Issues and Debates in Developmental Psychology

Understanding wider issues in developmental psychology can help you to better understand research methods and theories that current debates relate to. Any science subject is surrounded by discussion, it is the way of the scientific method and engaging other researchers in questioning how phenomenon in the world works. Here, we will explore current issues and debates in developmental psychology.

Issues and Debates in Developmental Psychology Issues and Debates in Developmental Psychology

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Contents
Table of contents
    • We will look at what issues on human development means
    • Then we will explore some current issues and debates in developmental psychology
    • Finally, we will give a specific example of a current issue in developmental psychology by looking at theories of moral development

    Issues on Human Development Meaning

    What we mean by current issues on human development is the topic of the unanswered questions and debates revolving around developmental research. These debates have been present for decades and do not currently have any clear answers.

    Research can be influenced by the perspective taken by the psychologists, such as looking at more biological aspects of an issue compared to cognitive or social factors. These can reflect the side of the debate that researchers land on, for example, in the nature vs nurture debate, a psychologist conducting research from a biological perspective may argue that it is our genetics and our nature that drives human behaviour. However, a social psychologist will most likely believe that it is the nurture we receive from our environment and the people around us that influence how we develop. Many researchers also believe development to be due to a mix of both nature and nurture, again finding no clear resolution to the debate.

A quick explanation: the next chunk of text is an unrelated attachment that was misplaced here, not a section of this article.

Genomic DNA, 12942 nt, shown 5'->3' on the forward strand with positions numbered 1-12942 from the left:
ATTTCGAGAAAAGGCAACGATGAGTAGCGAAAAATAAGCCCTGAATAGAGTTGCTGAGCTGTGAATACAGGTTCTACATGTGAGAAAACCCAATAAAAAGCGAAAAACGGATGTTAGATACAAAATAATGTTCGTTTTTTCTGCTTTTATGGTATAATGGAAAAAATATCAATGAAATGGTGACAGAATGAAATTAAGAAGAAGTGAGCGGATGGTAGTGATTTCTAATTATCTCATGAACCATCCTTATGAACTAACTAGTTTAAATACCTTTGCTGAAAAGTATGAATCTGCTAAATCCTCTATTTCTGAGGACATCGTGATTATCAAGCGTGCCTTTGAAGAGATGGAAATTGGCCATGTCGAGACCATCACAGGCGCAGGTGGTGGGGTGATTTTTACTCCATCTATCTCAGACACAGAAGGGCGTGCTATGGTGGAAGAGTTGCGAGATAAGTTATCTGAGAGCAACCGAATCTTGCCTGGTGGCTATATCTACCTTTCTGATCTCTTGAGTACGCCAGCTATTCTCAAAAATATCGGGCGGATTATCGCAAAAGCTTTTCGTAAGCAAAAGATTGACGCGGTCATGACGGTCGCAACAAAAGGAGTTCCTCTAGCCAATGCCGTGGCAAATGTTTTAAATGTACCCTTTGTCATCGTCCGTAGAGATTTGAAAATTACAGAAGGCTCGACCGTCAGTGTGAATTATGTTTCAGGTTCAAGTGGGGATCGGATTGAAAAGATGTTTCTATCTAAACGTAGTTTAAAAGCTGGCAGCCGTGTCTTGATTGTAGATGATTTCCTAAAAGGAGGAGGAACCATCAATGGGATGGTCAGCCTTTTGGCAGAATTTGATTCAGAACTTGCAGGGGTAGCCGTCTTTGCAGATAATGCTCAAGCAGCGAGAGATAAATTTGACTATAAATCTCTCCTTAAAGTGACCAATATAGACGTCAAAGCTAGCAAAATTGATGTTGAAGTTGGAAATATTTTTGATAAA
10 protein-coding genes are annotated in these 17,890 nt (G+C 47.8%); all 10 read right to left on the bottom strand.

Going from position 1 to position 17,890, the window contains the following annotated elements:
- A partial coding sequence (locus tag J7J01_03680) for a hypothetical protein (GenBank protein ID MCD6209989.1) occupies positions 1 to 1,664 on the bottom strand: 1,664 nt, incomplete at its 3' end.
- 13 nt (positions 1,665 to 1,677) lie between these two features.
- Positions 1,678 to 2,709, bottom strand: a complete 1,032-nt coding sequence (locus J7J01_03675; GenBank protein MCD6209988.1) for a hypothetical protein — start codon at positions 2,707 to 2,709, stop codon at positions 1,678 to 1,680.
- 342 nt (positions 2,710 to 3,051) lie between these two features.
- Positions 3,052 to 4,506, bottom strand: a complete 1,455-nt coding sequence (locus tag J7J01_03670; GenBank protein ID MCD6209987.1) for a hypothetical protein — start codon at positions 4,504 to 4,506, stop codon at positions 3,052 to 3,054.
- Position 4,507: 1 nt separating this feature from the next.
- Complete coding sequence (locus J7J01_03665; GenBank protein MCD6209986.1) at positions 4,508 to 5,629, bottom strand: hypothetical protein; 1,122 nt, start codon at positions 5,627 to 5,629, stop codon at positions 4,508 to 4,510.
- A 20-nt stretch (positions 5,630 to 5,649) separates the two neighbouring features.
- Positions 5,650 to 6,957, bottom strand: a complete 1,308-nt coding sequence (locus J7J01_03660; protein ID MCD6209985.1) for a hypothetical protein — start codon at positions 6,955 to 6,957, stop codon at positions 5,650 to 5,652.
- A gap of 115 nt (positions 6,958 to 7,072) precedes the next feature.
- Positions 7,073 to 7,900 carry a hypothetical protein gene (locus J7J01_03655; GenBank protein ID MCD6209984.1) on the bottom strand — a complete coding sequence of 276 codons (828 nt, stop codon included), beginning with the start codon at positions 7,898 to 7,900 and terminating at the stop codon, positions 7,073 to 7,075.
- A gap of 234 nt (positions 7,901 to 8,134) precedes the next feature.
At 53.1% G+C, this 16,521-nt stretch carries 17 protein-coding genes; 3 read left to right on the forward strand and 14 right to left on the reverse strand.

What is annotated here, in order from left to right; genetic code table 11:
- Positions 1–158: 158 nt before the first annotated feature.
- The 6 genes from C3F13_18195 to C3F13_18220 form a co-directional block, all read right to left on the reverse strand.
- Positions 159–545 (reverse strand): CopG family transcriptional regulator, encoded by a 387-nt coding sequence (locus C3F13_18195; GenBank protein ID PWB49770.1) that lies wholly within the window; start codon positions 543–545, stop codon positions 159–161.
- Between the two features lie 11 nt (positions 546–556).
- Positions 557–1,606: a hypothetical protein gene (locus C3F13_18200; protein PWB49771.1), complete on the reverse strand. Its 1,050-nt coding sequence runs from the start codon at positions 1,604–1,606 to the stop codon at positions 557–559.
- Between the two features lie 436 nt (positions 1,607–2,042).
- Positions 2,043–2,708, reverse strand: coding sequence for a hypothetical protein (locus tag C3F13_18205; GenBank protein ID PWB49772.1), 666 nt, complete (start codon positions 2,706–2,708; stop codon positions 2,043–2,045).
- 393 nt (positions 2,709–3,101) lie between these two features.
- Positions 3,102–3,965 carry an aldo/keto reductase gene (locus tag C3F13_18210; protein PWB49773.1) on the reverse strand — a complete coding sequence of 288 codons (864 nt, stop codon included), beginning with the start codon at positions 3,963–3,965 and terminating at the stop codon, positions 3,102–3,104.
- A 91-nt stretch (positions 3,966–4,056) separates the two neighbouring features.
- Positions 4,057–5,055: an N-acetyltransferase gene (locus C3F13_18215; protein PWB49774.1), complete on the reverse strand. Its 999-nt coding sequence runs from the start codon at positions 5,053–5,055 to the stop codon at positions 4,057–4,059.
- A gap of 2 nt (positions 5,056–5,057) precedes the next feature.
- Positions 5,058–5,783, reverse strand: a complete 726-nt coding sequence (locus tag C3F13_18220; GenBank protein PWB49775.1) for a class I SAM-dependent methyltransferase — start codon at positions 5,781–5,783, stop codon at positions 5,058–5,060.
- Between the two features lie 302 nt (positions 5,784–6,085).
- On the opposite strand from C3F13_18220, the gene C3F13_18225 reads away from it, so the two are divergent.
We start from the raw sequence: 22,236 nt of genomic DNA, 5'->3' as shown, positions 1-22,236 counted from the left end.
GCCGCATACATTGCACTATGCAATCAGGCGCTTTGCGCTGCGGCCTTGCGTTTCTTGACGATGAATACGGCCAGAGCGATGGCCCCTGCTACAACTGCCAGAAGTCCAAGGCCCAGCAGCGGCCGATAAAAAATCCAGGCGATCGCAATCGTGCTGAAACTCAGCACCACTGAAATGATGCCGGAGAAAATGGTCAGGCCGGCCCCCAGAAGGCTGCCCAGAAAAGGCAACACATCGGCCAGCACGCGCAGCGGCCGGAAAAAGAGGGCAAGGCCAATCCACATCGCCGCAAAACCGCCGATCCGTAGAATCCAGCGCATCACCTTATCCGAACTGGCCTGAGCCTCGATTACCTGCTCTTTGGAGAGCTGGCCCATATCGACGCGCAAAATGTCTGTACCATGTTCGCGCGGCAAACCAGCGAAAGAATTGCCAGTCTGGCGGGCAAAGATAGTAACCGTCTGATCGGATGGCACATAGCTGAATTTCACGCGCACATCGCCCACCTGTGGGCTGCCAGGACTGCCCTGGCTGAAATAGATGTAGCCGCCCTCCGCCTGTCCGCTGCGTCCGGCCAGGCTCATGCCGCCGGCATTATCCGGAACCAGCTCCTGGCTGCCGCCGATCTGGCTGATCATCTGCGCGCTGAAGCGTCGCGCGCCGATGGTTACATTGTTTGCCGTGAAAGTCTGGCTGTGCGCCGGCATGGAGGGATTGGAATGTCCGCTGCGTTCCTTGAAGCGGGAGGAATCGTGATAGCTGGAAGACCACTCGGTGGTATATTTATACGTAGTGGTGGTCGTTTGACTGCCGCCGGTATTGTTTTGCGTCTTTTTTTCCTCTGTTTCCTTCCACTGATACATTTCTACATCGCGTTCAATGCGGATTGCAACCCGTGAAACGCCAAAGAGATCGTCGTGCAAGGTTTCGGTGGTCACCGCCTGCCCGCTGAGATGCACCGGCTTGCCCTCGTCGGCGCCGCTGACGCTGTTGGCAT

Issues & Debates in developmental psychology, three people wearing green shirts have a thought or speech bubble above their head, StudySmarterDifferent research perspectives lead to interesting debates in developmental psychology, Speech vector created by storyset - www.freepik.com

    Broad Issues and Debates in Developmental Psychology

    There are a few big debates centred on developmental psychology, on which people of different research backgrounds and perspectives agree to disagree on.

    Issues on human development: Stability vs Change

    The debate around stability vs change is focused on personality traits. A psychologist arguing from a stability perspective believes that personality traits are the same throughout a person's entire life, from infancy through to adulthood.

    Other researchers agree with an opposing belief, that personality traits can change throughout a person's life and are heavily influenced by their social interactions. For example, increasing confidence in social skills and settings from experience and with age.

    Issues on human development: Continuity vs Discontinuity

    This debate surrounds the occurrence of change that children and adults experience. Do people experience change in a smooth progression over time or in a series of staggered steps, pausing and then growing again at intervals? The answer depends on which psychological perspective you agree with.